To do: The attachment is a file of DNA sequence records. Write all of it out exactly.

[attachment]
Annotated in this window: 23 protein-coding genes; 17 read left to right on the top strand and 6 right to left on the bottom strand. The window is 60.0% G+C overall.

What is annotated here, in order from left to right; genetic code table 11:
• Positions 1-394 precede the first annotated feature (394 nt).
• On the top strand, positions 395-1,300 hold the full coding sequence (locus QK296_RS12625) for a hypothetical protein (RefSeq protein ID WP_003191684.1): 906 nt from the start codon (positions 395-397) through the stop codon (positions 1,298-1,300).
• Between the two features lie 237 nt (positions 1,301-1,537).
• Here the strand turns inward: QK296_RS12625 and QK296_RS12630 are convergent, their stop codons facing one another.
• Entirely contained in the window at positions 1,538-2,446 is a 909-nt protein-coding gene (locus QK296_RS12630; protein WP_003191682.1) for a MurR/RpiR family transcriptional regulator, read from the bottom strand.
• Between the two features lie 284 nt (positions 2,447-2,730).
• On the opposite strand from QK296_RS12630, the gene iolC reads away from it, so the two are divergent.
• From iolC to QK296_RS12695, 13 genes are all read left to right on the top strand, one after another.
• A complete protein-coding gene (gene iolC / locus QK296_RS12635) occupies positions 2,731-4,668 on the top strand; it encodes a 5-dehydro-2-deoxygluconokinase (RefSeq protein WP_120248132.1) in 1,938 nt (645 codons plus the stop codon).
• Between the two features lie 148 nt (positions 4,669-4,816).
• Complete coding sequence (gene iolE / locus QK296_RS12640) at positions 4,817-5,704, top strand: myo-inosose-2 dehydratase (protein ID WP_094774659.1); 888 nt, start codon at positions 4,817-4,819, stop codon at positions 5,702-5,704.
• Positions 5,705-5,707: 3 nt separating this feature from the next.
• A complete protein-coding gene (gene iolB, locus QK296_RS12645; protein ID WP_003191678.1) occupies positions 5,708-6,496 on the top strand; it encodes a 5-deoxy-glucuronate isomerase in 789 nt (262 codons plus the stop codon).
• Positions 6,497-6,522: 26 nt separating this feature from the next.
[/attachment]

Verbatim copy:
Annotated in this window: 23 protein-coding genes; 17 read left to right on the top strand and 6 right to left on the bottom strand. The window is 60.0% G+C overall.

What is annotated here, in order from left to right; genetic code table 11:
• Positions 1-394 precede the first annotated feature (394 nt).
• On the top strand, positions 395-1,300 hold the full coding sequence (locus QK296_RS12625) for a hypothetical protein (RefSeq protein ID WP_003191684.1): 906 nt from the start codon (positions 395-397) through the stop codon (positions 1,298-1,300).
• Between the two features lie 237 nt (positions 1,301-1,537).
• Here the strand turns inward: QK296_RS12625 and QK296_RS12630 are convergent, their stop codons facing one another.
• Entirely contained in the window at positions 1,538-2,446 is a 909-nt protein-coding gene (locus QK296_RS12630; protein WP_003191682.1) for a MurR/RpiR family transcriptional regulator, read from the bottom strand.
• Between the two features lie 284 nt (positions 2,447-2,730).
• On the opposite strand from QK296_RS12630, the gene iolC reads away from it, so the two are divergent.
• From iolC to QK296_RS12695, 13 genes are all read left to right on the top strand, one after another.
• A complete protein-coding gene (gene iolC / locus QK296_RS12635) occupies positions 2,731-4,668 on the top strand; it encodes a 5-dehydro-2-deoxygluconokinase (RefSeq protein WP_120248132.1) in 1,938 nt (645 codons plus the stop codon).
• Between the two features lie 148 nt (positions 4,669-4,816).
• Complete coding sequence (gene iolE / locus QK296_RS12640) at positions 4,817-5,704, top strand: myo-inosose-2 dehydratase (protein ID WP_094774659.1); 888 nt, start codon at positions 4,817-4,819, stop codon at positions 5,702-5,704.
• Positions 5,705-5,707: 3 nt separating this feature from the next.
• A complete protein-coding gene (gene iolB, locus QK296_RS12645; protein ID WP_003191678.1) occupies positions 5,708-6,496 on the top strand; it encodes a 5-deoxy-glucuronate isomerase in 789 nt (262 codons plus the stop codon).
• Positions 6,497-6,522: 26 nt separating this feature from the next.